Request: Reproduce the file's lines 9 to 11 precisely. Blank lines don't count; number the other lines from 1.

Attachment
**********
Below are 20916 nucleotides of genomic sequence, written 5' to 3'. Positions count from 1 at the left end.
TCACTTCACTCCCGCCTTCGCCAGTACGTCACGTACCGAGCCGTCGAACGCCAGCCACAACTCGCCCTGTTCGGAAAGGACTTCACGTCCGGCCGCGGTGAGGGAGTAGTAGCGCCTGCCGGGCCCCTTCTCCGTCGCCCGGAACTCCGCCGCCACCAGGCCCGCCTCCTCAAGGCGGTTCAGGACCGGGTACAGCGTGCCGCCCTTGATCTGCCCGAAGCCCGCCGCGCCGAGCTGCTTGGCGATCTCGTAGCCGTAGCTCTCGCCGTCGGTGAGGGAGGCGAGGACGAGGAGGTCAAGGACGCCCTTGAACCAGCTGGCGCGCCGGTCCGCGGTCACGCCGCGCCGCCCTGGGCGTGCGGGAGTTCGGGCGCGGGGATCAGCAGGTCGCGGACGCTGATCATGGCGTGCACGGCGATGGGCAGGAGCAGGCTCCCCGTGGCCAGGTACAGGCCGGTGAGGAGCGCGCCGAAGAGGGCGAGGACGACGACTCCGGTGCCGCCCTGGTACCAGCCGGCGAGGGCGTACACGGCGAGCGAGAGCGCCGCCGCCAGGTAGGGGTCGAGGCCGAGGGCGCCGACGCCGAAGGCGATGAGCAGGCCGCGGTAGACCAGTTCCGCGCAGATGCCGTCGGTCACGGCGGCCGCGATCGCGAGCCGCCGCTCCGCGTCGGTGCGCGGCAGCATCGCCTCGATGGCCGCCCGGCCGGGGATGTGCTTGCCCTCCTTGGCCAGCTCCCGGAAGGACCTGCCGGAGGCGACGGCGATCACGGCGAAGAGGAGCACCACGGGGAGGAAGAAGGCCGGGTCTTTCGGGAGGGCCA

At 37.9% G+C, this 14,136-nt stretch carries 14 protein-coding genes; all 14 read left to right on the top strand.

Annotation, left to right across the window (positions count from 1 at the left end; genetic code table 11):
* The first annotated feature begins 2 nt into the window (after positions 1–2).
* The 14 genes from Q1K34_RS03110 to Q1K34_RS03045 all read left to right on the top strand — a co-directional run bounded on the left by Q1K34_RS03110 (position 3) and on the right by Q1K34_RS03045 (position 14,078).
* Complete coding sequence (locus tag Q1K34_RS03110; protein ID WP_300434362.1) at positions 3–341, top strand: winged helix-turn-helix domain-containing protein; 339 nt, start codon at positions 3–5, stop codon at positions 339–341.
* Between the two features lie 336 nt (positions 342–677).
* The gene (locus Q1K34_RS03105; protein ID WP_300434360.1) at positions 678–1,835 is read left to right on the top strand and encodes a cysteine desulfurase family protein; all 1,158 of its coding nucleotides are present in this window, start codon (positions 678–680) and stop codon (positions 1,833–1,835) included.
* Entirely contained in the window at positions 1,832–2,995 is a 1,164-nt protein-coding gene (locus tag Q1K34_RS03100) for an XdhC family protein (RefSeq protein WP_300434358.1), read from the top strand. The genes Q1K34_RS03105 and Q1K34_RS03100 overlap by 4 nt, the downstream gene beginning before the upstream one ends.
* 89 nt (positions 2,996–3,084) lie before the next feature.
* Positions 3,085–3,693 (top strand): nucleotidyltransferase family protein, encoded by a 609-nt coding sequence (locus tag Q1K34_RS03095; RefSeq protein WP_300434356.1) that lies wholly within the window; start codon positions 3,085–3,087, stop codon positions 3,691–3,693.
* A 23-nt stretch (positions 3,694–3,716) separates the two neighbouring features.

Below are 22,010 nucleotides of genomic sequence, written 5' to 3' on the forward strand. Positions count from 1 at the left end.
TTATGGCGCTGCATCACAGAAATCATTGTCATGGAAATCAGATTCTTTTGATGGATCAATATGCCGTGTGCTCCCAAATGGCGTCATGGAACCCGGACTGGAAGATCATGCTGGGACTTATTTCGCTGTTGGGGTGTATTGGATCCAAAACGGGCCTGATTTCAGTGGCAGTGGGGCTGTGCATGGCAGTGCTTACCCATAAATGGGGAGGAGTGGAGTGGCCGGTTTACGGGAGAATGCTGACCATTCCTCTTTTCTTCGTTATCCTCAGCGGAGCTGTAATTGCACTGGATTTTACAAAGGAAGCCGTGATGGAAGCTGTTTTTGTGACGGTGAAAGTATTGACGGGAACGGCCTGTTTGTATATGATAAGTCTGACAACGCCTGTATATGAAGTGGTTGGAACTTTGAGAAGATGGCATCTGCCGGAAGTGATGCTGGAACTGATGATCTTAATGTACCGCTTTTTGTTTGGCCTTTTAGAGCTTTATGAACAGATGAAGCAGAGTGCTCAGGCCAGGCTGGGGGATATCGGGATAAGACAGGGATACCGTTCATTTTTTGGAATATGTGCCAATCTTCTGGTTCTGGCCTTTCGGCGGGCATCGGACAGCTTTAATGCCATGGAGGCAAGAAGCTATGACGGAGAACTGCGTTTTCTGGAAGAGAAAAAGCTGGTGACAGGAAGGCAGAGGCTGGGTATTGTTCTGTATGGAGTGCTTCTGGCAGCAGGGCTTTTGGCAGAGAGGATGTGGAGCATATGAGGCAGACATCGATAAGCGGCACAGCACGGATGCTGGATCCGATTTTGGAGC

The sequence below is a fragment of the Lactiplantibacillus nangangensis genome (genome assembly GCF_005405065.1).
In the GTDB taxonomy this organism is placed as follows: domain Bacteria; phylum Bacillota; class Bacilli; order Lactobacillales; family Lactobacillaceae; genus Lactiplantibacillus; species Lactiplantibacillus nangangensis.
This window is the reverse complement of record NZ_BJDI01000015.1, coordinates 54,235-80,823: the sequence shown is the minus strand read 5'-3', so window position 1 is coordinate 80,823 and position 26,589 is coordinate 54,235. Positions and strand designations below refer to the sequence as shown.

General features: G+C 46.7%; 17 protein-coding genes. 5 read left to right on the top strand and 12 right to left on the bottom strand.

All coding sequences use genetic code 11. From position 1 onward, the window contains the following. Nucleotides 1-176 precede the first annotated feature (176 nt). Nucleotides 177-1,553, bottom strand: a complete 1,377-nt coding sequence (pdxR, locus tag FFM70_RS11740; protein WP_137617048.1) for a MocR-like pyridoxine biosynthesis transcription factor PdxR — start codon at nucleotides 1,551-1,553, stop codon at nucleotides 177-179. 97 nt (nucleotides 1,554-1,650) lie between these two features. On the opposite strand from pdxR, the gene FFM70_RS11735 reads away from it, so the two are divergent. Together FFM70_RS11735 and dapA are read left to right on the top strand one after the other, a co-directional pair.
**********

* The gene (locus Q1K34_RS03105; protein ID WP_300434360.1) at positions 678–1,835 is read left to right on the top strand and encodes a cysteine desulfurase family protein; all 1,158 of its coding nucleotides are present in this window, start codon (positions 678–680) and stop codon (positions 1,833–1,835) included.
* Entirely contained in the window at positions 1,832–2,995 is a 1,164-nt protein-coding gene (locus tag Q1K34_RS03100) for an XdhC family protein (RefSeq protein WP_300434358.1), read from the top strand. The genes Q1K34_RS03105 and Q1K34_RS03100 overlap by 4 nt, the downstream gene beginning before the upstream one ends.
* 89 nt (positions 2,996–3,084) lie before the next feature.